The work went through a series of stages, documented here, from fabrication and transport to specialist paint finishes at Hitech in Eastleigh where the finishing touches were painted by Alan Rooney who also did the Drummond M7 in Alton for me.
The final positioning on site on massive foundations took place early in 2004 and when I realised that there was some packing material left on the bales the local fire brigade kindly lent a hand removing it as an exercise!
As well as spending happy hours drinking the best Beer in Britain, CAMRA 2008, I have ompleted several jobs for the brewery. The proprietor Graham Trott asked me to do 'something for the Railway Arms in Alton' in 2002 and liked my idea of a loco emerging from the facade of the building.
The two meter long, galvanised, stove enamelled and painted model of a Drummond M7 locomotive above the porch was inspired by Rene Magritte's Time Transfixed, where a train is emerging from a fireplace. The object falls somewhere between sculpture and signage and is based upon the type of loco that worked the lines in the region.
It has become a favourite with the Altonians and the visitors who come in the RAT (real ale train) that runs between Alresford and Alton on the Watercress Line. As well as the little engine I made two steel figures for the post and flower basket holder that are carrying a cask of Stairway to Heaven - one of the great beers made by the brewery.
The seats were a particular challenge because the ground was not level in any direction and are made out of galvanised steel and tanalised timber. In the back beer garden I designed and shared the manufacture of railings that are based upon a level crossing gate; an idea that further develops the railway theme. At the brewery in Four Marks is a sign for their off-sales shop where my suggestion for Off the Rails was taken on.
I hope one day to make a guards Brake van for the new room at the back of the pub disappearing into the wall !
Fortitude, named by the client, was a memorial piece commissioned to celebrate the life of her late husband who died tragically alongside one of her grand-daughters in a road accident. For nearly ten years she had been wondering what to do with his ashes and asked me to make some kind of container for them.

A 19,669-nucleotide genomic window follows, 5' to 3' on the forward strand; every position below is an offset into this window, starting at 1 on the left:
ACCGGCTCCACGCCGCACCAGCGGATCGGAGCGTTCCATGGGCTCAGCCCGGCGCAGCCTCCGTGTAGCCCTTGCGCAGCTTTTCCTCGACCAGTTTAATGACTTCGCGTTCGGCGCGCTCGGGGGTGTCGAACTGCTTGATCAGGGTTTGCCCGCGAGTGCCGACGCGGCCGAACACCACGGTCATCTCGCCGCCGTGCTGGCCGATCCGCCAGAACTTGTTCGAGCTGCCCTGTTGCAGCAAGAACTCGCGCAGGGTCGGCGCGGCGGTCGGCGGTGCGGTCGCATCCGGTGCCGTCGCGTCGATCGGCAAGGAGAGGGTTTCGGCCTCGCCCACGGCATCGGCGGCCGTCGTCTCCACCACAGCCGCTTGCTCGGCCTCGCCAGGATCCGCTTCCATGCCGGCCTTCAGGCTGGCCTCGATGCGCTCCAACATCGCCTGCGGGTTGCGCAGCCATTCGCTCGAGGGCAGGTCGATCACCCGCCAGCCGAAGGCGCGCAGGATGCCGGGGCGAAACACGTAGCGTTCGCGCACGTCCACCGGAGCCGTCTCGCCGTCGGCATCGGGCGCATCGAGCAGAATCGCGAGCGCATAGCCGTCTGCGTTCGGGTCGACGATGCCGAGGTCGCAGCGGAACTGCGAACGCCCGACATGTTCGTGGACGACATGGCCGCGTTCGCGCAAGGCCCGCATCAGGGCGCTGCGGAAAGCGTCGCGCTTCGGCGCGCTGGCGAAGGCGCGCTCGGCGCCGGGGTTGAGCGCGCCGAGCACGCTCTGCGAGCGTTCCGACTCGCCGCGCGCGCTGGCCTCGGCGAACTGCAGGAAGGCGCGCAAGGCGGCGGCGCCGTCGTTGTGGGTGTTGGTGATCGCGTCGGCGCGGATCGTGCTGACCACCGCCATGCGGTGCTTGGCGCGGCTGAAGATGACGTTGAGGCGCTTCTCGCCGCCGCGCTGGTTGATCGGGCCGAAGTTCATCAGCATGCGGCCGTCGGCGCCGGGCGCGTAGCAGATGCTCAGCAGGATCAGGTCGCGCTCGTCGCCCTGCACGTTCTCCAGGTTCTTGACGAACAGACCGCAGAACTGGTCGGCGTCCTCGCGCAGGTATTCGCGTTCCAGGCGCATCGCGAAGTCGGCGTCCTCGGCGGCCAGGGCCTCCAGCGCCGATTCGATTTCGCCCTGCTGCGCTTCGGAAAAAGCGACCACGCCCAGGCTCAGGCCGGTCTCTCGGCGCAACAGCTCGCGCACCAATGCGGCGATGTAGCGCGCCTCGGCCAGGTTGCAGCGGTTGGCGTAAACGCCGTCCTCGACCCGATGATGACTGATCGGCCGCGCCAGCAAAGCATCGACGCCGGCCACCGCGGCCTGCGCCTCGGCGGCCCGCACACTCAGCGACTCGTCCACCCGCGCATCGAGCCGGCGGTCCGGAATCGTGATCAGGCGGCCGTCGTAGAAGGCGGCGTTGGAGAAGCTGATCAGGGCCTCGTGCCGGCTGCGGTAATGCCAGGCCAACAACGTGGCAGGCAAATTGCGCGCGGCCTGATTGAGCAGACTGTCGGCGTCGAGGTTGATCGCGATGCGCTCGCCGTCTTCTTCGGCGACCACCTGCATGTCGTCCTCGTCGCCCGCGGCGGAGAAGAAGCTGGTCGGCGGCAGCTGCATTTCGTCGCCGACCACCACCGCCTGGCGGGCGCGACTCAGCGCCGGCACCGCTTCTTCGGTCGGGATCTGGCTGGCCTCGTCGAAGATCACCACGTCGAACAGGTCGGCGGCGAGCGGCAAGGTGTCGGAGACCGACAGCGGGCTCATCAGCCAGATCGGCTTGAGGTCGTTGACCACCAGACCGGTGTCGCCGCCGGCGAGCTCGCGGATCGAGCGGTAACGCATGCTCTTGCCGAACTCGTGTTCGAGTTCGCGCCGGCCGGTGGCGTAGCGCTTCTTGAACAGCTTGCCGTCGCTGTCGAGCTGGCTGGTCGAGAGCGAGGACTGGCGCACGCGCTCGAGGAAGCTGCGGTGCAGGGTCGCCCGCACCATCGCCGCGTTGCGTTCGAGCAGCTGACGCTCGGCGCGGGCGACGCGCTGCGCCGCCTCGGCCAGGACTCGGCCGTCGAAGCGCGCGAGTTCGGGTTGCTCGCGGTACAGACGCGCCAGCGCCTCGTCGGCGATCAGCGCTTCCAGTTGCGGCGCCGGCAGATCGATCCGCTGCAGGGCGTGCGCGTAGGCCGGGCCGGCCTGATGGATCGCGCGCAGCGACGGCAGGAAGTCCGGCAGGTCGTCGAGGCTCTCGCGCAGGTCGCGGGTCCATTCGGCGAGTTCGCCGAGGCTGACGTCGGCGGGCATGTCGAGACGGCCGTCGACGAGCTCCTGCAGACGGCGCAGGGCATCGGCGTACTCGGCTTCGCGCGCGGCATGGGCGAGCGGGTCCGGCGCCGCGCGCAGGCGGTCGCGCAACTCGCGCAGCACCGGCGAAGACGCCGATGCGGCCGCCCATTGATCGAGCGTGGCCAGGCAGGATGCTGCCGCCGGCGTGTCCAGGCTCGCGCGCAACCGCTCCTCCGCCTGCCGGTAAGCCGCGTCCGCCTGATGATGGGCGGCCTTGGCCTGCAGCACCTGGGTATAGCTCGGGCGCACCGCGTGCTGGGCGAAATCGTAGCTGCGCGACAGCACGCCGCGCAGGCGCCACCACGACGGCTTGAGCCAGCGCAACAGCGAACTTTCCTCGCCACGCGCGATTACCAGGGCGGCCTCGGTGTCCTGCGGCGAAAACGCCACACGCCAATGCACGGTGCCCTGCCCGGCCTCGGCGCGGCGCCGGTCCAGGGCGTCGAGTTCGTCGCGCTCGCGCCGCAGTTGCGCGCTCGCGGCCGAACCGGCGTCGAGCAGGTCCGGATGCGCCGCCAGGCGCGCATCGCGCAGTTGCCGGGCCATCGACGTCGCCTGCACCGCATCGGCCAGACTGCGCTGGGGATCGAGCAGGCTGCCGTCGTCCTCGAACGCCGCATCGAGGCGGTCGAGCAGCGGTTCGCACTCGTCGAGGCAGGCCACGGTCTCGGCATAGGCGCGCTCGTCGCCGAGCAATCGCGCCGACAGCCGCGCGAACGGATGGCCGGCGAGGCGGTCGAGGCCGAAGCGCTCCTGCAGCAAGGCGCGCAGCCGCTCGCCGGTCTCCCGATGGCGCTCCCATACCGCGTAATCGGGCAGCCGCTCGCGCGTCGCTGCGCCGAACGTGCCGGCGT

We discussed ideas and I met several of her children to discuss ideas for the piece that would live in the garden of her new house. Meetings continued, mainly with her throughout the whole process during which I made drawings, models and full scale ply-wood models that we looked at in various locations in her garden. This led to the modelling of the full size piece in my studio using a steel template bulked out with crank clay and finished with porcelain, a material that I found was highly receptive for modelling. Underlying the whole process was a strong sense of collaboration with the client and that all aspects of my abilities as a sculptor were coming to fruition in the creation of what became a meaningful and purposeful artwork.
When the piece was ready to cast we went together to the foundry, the London Bronze Co near Farnham and standing in full protective foundry clothing she poured some of her husbands ashes into the molten bronze that would become the sculpture. This we agreed was an innovative and molecular way of ‘holding’ his ashes within the sculpture and better than making a container in which they would be stored.
Another journey took us to the London workshop of the foundry where Derek Bayley, a master of patination showed us options for the final finish of the completed piece.
The final conclusion was that as well as being ‘better than therapy’, with inspiration from my client I had created an object that deserved to be called Sculpture with a capital S.